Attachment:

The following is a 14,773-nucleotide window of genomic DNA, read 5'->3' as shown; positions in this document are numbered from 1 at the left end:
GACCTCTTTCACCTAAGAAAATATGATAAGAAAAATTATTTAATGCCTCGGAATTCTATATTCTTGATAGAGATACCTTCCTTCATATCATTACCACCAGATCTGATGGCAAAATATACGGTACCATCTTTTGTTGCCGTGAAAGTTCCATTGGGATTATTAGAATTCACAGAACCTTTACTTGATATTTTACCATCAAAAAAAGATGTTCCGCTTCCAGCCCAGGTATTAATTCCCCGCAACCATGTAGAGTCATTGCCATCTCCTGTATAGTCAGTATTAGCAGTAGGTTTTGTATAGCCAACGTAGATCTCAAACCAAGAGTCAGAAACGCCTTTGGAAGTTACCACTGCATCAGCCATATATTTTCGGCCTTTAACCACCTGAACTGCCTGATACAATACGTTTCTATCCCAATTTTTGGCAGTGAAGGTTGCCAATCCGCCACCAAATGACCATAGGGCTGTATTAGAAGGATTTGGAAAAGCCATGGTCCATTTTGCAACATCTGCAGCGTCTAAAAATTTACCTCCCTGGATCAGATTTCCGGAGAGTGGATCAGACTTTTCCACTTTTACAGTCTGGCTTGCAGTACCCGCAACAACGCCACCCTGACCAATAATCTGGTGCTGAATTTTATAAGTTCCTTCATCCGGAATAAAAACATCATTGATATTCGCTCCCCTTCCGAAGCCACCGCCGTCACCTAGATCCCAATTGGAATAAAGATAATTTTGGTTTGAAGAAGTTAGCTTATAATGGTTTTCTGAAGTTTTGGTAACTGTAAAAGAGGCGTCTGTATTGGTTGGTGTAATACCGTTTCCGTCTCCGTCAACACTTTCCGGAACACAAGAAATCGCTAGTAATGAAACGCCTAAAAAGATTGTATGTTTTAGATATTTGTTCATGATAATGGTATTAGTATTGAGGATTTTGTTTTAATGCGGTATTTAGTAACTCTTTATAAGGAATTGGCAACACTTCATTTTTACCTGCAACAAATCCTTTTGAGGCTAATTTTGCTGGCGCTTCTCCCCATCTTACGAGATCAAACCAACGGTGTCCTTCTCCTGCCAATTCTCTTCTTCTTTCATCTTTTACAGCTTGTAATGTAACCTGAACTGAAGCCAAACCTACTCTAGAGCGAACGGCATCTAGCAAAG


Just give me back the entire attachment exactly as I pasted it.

The following is a 14,773-nucleotide window of genomic DNA, read 5'->3' as shown; positions in this document are numbered from 1 at the left end:
GACCTCTTTCACCTAAGAAAATATGATAAGAAAAATTATTTAATGCCTCGGAATTCTATATTCTTGATAGAGATACCTTCCTTCATATCATTACCACCAGATCTGATGGCAAAATATACGGTACCATCTTTTGTTGCCGTGAAAGTTCCATTGGGATTATTAGAATTCACAGAACCTTTACTTGATATTTTACCATCAAAAAAAGATGTTCCGCTTCCAGCCCAGGTATTAATTCCCCGCAACCATGTAGAGTCATTGCCATCTCCTGTATAGTCAGTATTAGCAGTAGGTTTTGTATAGCCAACGTAGATCTCAAACCAAGAGTCAGAAACGCCTTTGGAAGTTACCACTGCATCAGCCATATATTTTCGGCCTTTAACCACCTGAACTGCCTGATACAATACGTTTCTATCCCAATTTTTGGCAGTGAAGGTTGCCAATCCGCCACCAAATGACCATAGGGCTGTATTAGAAGGATTTGGAAAAGCCATGGTCCATTTTGCAACATCTGCAGCGTCTAAAAATTTACCTCCCTGGATCAGATTTCCGGAGAGTGGATCAGACTTTTCCACTTTTACAGTCTGGCTTGCAGTACCCGCAACAACGCCACCCTGACCAATAATCTGGTGCTGAATTTTATAAGTTCCTTCATCCGGAATAAAAACATCATTGATATTCGCTCCCCTTCCGAAGCCACCGCCGTCACCTAGATCCCAATTGGAATAAAGATAATTTTGGTTTGAAGAAGTTAGCTTATAATGGTTTTCTGAAGTTTTGGTAACTGTAAAAGAGGCGTCTGTATTGGTTGGTGTAATACCGTTTCCGTCTCCGTCAACACTTTCCGGAACACAAGAAATCGCTAGTAATGAAACGCCTAAAAAGATTGTATGTTTTAGATATTTGTTCATGATAATGGTATTAGTATTGAGGATTTTGTTTTAATGCGGTATTTAGTAACTCTTTATAAGGAATTGGCAACACTTCATTTTTACCTGCAACAAATCCTTTTGAGGCTAATTTTGCTGGCGCTTCTCCCCATCTTACGAGATCAAACCAACGGTGTCCTTCTCCTGCCAATTCTCTTCTTCTTTCATCTTTTACAGCTTGTAATGTAACCTGAACTGAAGCCAAACCTACTCTAGAGCGAACGGCATCTAGCAAAG